Floridata Plant Encyclopedia

A Floridata Plant Profile 177 Hemerocallis hybrids

Common Names: daylily Family: Liliaceae (lily Family)
Image Gallery

Daylilies are dazzling...
... and are available in a spectrum of colors from the palest yellow like these to dark rusty reds and shades of mahogony.


Daylilies are clump forming perennials with arching, grasslike or straplike leaves 10-40 in (25-102 cm) long, depending on the cultivar. All the leaves arise from the base of the plant in two opposing ranks, resulting in a fanlike appearance which becomes obscured as the clump enlarges. A leafless stalk, called a scape, extends above the leaves and bears the flowers. Most scapes have two or more branches, each with several flower buds. In most varieties the flowers open one at a time, and last only one day, but the blooming period may extend for weeks, even months. The flowers have 6 tepals (3 petals and 3 very similar sepals), collectively called the perianth. There are more than 30,000 named cultivars of daylilies registered with the International Registration Authority. Daylilies are classified as evergreen, semi-evergreen or dormant. They also are classified by flower height, flower size, flower color, flower shape, time of blooming (day or night or extended), and season of blooming. Some cultivars are tetraploid (having twice the normal number of chromosomes), and some are diploid. Tetraploids tend to be more robust and less graceful. Almost all colors except true blue and pure white have been produced. Many cultivars have fragrant flowers.


The 15 or so wild daylilies from which the garden hybrids have been created grow in China, Korea and Japan. Daylilies have escaped cultivation in many areas and can be seen growing along road shoulders and at abandoned home sites.


Daylilies are carefree and easy to grow in fertile, well-drained soil with neutral to slightly acidic pH. Some even do well in clayey soils with poor drainage. Divide daylilies every 3-5 years to keep them growing strong and to promote flowering. Light: Most all daylilies do best in full sun, but tolerate partial shade. Some of the paler cultivars may not flower unless they get long periods of direct sun. Some of the dark purple and red cultivars do better in partial shade, especially in subtropical climates. Moisture: The soil should not be allowed to dry out completely during the growing season. Hardiness: USDA Zones 2 - 10. Propagation: Propagate daylily hybrids by dividing the fibrous, somewhat tuberous root clumps. Divide the cold hardy cultivars in spring or autumn, and the evergreen ones only in spring. Occasionally a small plantlet, called a "proliferation" will develop on the scape. This can be rooted to produce another plant.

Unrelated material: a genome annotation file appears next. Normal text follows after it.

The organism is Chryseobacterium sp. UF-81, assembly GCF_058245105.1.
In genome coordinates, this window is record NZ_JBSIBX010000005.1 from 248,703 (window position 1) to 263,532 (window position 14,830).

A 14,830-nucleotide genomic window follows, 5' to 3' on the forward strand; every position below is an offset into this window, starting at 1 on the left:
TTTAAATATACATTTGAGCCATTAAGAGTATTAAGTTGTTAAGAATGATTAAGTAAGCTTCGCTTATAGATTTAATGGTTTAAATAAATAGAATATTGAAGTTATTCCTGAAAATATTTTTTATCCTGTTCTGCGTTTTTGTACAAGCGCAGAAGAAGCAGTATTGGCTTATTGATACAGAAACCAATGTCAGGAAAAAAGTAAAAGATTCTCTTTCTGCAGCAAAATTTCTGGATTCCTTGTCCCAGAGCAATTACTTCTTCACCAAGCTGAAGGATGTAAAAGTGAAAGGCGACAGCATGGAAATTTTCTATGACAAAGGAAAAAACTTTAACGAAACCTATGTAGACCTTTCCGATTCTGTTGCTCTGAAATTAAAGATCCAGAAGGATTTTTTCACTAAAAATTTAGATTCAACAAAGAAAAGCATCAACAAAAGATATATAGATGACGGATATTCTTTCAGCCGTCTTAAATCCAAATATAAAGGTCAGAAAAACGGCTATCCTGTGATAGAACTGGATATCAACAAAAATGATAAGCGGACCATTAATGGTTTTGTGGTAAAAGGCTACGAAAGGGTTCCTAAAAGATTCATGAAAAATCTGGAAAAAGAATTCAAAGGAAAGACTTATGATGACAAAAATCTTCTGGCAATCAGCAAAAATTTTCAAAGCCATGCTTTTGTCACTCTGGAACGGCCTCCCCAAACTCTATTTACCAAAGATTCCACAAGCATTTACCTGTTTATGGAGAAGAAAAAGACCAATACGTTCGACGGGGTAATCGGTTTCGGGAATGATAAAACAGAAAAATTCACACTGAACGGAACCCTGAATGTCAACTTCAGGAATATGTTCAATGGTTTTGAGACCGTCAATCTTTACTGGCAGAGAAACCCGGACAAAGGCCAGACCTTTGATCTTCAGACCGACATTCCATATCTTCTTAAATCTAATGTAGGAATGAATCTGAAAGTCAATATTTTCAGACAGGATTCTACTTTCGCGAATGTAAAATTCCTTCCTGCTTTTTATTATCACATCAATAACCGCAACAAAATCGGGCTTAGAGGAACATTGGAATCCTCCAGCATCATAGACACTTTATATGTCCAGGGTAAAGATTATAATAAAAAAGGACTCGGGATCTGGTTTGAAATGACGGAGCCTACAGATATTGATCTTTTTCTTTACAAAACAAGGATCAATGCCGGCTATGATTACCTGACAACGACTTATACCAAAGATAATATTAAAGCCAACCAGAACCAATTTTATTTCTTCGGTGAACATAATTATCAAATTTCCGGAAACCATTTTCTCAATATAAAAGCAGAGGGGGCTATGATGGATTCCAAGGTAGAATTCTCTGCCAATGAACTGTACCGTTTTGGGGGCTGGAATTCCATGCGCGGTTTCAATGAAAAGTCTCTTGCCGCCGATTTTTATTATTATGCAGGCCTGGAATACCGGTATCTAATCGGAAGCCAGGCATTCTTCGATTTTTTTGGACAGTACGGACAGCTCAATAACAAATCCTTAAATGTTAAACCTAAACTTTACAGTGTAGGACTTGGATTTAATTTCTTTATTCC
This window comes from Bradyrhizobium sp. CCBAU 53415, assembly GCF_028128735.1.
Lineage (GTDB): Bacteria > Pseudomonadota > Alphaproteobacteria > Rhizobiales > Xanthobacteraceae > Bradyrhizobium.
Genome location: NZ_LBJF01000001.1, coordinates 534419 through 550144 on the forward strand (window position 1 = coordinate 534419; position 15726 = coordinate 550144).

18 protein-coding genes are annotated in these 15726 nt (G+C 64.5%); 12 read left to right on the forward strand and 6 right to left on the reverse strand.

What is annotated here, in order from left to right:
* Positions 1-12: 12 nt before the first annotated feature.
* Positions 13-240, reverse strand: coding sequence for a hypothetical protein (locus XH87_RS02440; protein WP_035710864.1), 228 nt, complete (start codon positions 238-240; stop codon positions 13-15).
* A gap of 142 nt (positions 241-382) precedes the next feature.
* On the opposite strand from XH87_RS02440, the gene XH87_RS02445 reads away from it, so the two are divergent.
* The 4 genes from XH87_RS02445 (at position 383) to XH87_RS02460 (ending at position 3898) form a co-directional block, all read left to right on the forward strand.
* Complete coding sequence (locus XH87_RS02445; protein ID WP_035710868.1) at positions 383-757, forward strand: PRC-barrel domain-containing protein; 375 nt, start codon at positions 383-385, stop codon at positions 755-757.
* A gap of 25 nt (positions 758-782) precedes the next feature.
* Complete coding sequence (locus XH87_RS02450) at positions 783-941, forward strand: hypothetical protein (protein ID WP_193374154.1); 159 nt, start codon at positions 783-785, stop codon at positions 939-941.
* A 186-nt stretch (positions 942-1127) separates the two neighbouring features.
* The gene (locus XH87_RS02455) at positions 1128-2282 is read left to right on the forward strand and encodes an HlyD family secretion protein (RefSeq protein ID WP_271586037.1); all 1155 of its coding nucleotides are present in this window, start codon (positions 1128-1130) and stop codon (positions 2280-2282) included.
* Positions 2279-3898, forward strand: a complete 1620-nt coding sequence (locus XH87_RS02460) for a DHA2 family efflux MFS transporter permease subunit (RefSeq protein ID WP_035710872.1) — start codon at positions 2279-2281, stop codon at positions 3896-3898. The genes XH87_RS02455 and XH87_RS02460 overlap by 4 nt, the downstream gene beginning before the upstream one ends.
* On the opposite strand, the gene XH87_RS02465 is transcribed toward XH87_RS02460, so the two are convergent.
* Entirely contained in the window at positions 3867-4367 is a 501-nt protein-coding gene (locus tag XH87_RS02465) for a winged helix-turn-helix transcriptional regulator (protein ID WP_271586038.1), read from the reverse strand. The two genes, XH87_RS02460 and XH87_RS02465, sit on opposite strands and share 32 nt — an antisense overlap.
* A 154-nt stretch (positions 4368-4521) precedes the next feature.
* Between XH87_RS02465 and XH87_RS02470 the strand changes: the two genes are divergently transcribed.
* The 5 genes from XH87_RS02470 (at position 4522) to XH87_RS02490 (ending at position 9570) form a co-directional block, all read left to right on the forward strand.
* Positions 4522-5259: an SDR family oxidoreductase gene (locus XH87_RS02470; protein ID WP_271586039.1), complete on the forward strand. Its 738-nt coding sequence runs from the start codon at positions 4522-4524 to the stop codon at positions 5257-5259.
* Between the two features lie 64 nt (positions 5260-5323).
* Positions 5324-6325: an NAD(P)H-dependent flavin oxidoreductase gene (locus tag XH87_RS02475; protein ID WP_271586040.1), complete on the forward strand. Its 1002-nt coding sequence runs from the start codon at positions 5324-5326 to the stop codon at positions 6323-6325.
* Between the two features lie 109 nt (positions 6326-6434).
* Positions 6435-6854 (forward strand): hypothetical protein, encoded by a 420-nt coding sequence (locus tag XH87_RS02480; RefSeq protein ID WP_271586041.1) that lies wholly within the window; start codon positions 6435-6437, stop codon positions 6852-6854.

a bed of daylilies
A bed of daylilies spills across a lawn at the Cincinnati Zoo and Botanical Garden.


Daylilies usually are grown in mixed borders or planted in large drifts. They can be allowed to "be on their own" in the wild or woodland garden or along a pond or creek.


Daylilies are excellent (some say perfect) border plants because their pale green leaves emerge in early spring to mark the border, and the showy flowers that follow are produced over a long period.

There are hundreds of societies dedicated to the cultivation of daylilies and the propagation of new cultivars. Visit the American Hemerocallis Society for a starter.

Steve Christman 10/31/00; updated 3/16/04, 5/7/05

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Hemerocallis species profiled on Floridata:

Hemerocallis fulva

( orange daylily, tawny daylily, ditch lily, tiger daylily, tiger lily )

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